Saturday, November 22, 2014
8

Captured Europe

WASHINGTON, DC – Europe’s policy elite – the people who call the shots at the national and eurozone level – are in serious trouble. They have mismanaged their way into a deep crisis, betraying all of the lofty promises of unity and prosperity issued when the euro was created. The currency union may survive, but, for millions of people, the euro has already failed in its mission of sustaining growth and ensuring stability. How did this happen?

The Greek, Portuguese, Irish, and Italian economies are reeling under fiscal austerity – with budget cuts and higher taxes as far as the eye can see. This policy mix will slow their growth, and that of the rest of Europe.

But that is only part of the problem. The bigger issue is the “debt overhang” that has forced European governments to pursue this course. There are strong parallels to what happened in the United States in the past few years: many families felt crushed by their debts, so household consumption fell and has yet to recover. The adjustment will be even more painful in Europe, because a sovereign-debt crisis has a depressing effect on everyone – consumers, investors, and the public sector alike.

There is a simple way to deal with a debt overhang: reduce payments by restructuring the debt. Many firms are able to renegotiate financing terms with their creditors – typically extending the maturity of their liabilities, which enables them to borrow more to finance new, better projects. If such negotiation cannot be achieved voluntarily, US firms can use Chapter 11 of the bankruptcy code, under which a court supervises and approves the reorganization of liabilities. So you would think the same would be true for US households and embattled European governments. But the restructuring of debt has been too little and has come too late. Why?

In both cases, the main argument for not removing the debt overhang came from bankers, who claimed that it would create havoc in financial markets for two reasons. First, banks were the primary creditors, and the large losses that they would face in any restructuring was bound to trigger a domino effect, with waves of pessimism driving up interest rates and ruining other borrowers’ prospects. Second, banks would also suffer because they had sold insurance against default – in the form of credit-default swaps. When these swaps were activated, the banks would incur potentially further crippling losses.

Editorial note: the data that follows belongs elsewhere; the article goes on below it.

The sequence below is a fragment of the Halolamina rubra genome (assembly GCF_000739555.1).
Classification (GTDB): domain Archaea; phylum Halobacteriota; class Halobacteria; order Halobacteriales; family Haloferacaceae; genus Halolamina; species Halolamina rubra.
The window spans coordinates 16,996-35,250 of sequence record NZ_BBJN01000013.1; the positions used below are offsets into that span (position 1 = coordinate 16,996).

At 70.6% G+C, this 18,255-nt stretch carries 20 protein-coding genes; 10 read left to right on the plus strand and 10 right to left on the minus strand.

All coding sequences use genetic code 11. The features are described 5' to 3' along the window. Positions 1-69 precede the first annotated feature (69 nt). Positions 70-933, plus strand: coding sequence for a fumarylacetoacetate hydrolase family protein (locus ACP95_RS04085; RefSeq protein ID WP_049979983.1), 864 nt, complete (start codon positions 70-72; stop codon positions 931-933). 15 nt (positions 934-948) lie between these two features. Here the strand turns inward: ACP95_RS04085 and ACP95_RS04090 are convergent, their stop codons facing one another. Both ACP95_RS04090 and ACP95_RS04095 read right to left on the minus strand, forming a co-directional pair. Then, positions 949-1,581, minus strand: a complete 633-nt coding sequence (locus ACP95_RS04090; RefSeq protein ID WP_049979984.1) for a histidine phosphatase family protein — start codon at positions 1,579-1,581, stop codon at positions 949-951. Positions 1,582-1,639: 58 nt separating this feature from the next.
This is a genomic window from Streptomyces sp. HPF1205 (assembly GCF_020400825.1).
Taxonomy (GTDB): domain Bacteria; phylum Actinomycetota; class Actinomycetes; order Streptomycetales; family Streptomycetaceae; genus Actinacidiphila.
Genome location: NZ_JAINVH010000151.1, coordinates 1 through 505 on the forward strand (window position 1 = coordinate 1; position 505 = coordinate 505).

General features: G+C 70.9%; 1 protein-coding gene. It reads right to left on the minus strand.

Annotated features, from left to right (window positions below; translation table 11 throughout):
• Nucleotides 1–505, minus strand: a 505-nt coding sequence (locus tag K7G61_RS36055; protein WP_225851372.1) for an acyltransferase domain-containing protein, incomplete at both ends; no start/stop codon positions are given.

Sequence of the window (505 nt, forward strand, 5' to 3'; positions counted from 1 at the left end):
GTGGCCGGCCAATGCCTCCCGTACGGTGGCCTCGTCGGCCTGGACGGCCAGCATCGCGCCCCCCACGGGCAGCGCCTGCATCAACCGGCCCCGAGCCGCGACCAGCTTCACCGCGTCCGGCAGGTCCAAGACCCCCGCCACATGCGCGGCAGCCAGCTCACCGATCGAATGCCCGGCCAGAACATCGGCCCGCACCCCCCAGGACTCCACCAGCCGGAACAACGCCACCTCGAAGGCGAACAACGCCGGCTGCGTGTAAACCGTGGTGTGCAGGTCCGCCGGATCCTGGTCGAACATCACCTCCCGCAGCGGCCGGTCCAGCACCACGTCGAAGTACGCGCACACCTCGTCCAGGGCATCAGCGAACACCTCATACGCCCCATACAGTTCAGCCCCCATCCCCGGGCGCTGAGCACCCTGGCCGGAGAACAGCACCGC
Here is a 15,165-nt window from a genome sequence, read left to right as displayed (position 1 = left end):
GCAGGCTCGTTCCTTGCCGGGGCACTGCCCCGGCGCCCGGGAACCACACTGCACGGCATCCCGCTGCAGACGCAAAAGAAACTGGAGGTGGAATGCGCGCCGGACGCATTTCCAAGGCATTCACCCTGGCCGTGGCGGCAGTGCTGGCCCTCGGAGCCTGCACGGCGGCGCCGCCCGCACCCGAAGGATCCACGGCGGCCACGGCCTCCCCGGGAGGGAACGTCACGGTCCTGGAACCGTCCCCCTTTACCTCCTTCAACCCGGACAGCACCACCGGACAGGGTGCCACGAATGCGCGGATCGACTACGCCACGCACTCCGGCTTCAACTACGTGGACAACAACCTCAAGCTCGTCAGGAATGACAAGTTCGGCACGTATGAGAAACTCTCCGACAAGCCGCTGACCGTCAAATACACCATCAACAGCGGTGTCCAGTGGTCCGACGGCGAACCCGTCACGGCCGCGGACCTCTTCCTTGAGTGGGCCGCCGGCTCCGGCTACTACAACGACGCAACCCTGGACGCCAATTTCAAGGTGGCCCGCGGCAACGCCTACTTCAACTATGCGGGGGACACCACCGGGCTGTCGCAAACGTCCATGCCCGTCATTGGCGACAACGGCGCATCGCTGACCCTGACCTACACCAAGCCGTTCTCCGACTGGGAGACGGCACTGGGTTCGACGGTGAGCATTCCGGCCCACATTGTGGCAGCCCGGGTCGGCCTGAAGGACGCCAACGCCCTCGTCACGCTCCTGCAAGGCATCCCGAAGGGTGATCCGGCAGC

In the case of Greece, international bankers argued long and hard that debt restructuring would generate contagion far and wide within the eurozone – and perhaps more broadly. And yet, in the end, Greece had little choice but to restructure its debt, cutting the value of private claims by about 75% relative to their face value (although even this is probably not enough to make the country’s debt burden sustainable). This was deemed a “credit event,” so credit-default swaps were exercised: anyone who insured against default had to pay out.

Did all hell break loose? No. Banks have not failed, and there is no sign of tumbling dominoes. But that is not because banks prepared themselves by raising more capital. On the contrary, compared to their likely future losses, European banks have raised relatively little capital recently – and much of this has been creative accounting, rather than truly loss-absorbing shareholder equity.

Perhaps the risk that a Greek debt restructuring would cause a financial meltdown was always minimal, and quiescent markets were to be expected. But, in that case, why all the fuss?

The answer should be clear by now: interest-group politics and policy elites’ worldview. Even if the risk to the financial system was minimal, the impact on banks and bondholders was substantial. They stood to lose billions, and many financial-sector employees stood to lose their jobs. Not surprisingly, leading bankers lobbied against debt restructuring, both behind closed doors and publicly.

For example, the Institute for International Finance, a preeminent Washington, DC-based lobbying group for large banks, consistently argues: bail us out, or else face the consequences. But, just as important as their storyline is their political power, which has risen greatly in recent years – to the point that all major policymakers in the US and Europe cater to banks’ fortunes even when there are no wider implications for the economy.

Even now, many of the losses that bankers should have faced are being shouldered by the public sector, including through various forms of direct support and the extraordinary and risky actions of the European Central Bank. The extent of subsidies in this sector is stunning and, under current policies, will only increase over time – thereby primarily supporting the lifestyles of the top 1% of people in very rich countries.

The Greek default has turned out to be the proverbial dog that didn’t bark. The lesson for Europe – and for the US – is clear: it is time to stop listening to what banks say, and start focusing on what they do. We must re-evaluate the distorted political economy of the financial sector, before the excessive power of the few imposes even larger costs on everyone else.

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    1. CommentedMark Pitts